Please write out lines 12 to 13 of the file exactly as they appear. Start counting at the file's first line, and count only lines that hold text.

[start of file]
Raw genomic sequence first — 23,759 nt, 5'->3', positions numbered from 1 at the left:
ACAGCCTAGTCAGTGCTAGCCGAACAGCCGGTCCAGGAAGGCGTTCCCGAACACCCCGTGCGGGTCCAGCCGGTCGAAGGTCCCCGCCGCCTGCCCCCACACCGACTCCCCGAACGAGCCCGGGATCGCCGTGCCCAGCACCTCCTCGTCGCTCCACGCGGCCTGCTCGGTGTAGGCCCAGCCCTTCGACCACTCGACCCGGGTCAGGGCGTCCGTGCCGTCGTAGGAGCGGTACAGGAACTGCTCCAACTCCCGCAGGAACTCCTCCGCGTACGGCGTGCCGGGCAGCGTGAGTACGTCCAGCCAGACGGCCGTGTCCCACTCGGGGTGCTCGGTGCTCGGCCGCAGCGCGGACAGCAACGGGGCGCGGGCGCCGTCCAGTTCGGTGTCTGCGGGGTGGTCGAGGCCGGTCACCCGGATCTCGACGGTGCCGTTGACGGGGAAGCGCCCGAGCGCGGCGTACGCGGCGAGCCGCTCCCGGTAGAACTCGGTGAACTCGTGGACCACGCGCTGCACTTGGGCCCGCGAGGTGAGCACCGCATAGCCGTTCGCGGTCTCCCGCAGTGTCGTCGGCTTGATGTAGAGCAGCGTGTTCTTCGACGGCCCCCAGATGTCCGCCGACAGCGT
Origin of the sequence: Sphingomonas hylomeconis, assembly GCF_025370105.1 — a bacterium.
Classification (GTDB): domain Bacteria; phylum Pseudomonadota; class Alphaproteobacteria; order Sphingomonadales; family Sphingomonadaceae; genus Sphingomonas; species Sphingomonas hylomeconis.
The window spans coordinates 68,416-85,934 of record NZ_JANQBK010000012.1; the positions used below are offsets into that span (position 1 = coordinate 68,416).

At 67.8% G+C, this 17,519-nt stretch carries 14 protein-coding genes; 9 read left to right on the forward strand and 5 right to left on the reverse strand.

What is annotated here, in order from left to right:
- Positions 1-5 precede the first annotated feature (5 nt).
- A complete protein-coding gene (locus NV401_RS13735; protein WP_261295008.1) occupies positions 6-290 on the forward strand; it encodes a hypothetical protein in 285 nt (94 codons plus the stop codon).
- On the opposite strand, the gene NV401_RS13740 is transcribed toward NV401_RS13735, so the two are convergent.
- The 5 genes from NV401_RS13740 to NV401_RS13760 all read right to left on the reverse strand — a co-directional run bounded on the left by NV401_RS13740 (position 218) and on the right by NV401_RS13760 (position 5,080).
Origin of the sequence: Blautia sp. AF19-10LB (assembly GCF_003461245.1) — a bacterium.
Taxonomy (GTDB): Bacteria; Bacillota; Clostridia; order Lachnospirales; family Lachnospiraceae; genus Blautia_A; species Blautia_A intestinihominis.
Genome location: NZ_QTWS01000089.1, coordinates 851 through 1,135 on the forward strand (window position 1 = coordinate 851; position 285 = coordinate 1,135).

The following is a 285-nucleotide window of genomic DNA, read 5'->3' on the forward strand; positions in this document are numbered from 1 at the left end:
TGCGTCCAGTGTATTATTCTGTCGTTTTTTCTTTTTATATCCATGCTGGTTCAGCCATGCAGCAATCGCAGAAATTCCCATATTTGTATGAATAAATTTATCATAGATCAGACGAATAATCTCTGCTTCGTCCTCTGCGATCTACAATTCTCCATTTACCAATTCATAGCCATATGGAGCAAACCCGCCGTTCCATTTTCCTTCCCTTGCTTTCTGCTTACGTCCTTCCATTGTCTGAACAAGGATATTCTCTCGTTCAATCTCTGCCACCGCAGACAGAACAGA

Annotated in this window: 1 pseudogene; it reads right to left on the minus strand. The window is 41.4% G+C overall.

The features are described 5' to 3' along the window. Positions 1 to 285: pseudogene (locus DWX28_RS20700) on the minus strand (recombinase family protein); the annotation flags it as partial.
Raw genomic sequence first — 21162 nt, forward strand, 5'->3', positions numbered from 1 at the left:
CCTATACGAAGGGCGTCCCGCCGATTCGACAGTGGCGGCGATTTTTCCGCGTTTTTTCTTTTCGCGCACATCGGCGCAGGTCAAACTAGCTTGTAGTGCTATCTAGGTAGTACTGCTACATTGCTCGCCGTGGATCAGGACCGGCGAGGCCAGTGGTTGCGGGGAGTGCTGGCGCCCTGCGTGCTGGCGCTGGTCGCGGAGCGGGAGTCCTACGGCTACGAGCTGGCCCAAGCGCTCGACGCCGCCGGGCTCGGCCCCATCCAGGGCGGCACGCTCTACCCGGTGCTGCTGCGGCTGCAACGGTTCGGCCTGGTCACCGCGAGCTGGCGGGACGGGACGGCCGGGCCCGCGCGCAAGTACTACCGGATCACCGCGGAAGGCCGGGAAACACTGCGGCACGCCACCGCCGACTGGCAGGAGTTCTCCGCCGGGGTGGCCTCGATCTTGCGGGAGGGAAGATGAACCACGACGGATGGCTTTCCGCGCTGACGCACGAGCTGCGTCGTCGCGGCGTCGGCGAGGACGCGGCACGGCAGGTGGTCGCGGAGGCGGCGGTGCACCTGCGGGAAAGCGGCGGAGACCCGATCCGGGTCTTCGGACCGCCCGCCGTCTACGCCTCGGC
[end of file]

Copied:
Origin of the sequence: Blautia sp. AF19-10LB (assembly GCF_003461245.1) — a bacterium.
Taxonomy (GTDB): Bacteria; Bacillota; Clostridia; order Lachnospirales; family Lachnospiraceae; genus Blautia_A; species Blautia_A intestinihominis.